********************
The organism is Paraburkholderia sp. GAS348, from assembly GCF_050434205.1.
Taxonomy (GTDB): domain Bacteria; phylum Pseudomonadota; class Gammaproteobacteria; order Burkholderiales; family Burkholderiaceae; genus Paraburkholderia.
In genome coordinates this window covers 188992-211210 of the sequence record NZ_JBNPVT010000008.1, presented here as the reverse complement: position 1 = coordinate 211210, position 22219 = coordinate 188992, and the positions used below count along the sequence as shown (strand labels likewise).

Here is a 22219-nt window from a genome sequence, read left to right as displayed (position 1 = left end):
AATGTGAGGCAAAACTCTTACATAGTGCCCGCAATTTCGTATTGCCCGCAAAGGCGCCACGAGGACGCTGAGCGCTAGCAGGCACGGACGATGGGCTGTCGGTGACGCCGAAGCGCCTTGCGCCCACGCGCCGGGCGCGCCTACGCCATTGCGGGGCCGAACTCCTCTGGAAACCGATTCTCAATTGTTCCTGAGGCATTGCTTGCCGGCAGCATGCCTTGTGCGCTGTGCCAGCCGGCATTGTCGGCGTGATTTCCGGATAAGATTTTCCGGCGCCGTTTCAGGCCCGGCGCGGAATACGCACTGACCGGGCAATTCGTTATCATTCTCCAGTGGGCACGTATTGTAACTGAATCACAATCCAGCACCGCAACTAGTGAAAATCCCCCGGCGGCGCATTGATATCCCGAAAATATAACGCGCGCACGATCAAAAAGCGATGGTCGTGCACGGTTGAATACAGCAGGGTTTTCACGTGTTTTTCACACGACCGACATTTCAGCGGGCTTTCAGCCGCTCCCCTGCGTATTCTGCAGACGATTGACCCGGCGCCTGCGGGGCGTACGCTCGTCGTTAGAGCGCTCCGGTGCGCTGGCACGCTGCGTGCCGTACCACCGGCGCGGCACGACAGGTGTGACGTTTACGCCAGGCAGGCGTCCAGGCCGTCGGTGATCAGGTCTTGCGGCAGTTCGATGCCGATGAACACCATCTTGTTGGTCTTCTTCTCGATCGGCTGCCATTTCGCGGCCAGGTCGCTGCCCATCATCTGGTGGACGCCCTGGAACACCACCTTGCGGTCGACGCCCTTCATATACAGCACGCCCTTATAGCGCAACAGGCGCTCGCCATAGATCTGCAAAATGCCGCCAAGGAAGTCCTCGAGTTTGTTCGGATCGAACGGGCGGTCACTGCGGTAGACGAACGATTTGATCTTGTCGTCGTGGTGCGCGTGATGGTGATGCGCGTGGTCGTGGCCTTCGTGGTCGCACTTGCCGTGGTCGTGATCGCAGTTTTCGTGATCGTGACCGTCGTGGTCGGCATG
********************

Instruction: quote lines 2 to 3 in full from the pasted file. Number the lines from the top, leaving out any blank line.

Taxonomy (GTDB): domain Bacteria; phylum Pseudomonadota; class Gammaproteobacteria; order Burkholderiales; family Burkholderiaceae; genus Paraburkholderia.
In genome coordinates this window covers 188992-211210 of the sequence record NZ_JBNPVT010000008.1, presented here as the reverse complement: position 1 = coordinate 211210, position 22219 = coordinate 188992, and the positions used below count along the sequence as shown (strand labels likewise).